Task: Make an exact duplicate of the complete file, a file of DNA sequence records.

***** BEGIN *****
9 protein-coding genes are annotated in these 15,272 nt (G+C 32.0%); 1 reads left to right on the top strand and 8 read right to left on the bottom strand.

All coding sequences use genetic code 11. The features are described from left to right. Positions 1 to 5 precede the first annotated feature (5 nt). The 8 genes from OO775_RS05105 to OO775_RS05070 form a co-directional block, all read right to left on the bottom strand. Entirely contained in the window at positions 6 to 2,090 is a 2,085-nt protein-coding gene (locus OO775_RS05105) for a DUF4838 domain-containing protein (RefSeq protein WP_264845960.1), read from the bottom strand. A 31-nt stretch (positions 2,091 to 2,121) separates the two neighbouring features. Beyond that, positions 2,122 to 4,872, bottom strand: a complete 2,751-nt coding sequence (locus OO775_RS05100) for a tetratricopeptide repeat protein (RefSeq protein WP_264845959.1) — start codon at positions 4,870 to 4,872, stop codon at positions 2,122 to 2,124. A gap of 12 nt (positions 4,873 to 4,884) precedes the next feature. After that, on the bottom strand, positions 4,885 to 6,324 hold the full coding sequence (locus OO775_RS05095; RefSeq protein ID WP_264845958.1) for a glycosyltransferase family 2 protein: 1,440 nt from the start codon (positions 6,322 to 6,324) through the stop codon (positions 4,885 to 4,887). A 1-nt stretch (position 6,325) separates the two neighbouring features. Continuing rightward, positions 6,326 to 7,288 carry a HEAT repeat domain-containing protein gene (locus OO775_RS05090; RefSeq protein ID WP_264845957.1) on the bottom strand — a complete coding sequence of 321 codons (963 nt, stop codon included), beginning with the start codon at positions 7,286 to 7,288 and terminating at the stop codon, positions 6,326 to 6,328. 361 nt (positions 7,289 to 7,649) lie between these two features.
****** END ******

9 protein-coding genes are annotated in these 15,272 nt (G+C 32.0%); 1 reads left to right on the top strand and 8 read right to left on the bottom strand.

All coding sequences use genetic code 11. The features are described from left to right. Positions 1 to 5 precede the first annotated feature (5 nt). The 8 genes from OO775_RS05105 to OO775_RS05070 form a co-directional block, all read right to left on the bottom strand. Entirely contained in the window at positions 6 to 2,090 is a 2,085-nt protein-coding gene (locus OO775_RS05105) for a DUF4838 domain-containing protein (RefSeq protein WP_264845960.1), read from the bottom strand. A 31-nt stretch (positions 2,091 to 2,121) separates the two neighbouring features. Beyond that, positions 2,122 to 4,872, bottom strand: a complete 2,751-nt coding sequence (locus OO775_RS05100) for a tetratricopeptide repeat protein (RefSeq protein WP_264845959.1) — start codon at positions 4,870 to 4,872, stop codon at positions 2,122 to 2,124. A gap of 12 nt (positions 4,873 to 4,884) precedes the next feature. After that, on the bottom strand, positions 4,885 to 6,324 hold the full coding sequence (locus OO775_RS05095; RefSeq protein ID WP_264845958.1) for a glycosyltransferase family 2 protein: 1,440 nt from the start codon (positions 6,322 to 6,324) through the stop codon (positions 4,885 to 4,887). A 1-nt stretch (position 6,325) separates the two neighbouring features. Continuing rightward, positions 6,326 to 7,288 carry a HEAT repeat domain-containing protein gene (locus OO775_RS05090; RefSeq protein ID WP_264845957.1) on the bottom strand — a complete coding sequence of 321 codons (963 nt, stop codon included), beginning with the start codon at positions 7,286 to 7,288 and terminating at the stop codon, positions 6,326 to 6,328. 361 nt (positions 7,289 to 7,649) lie between these two features.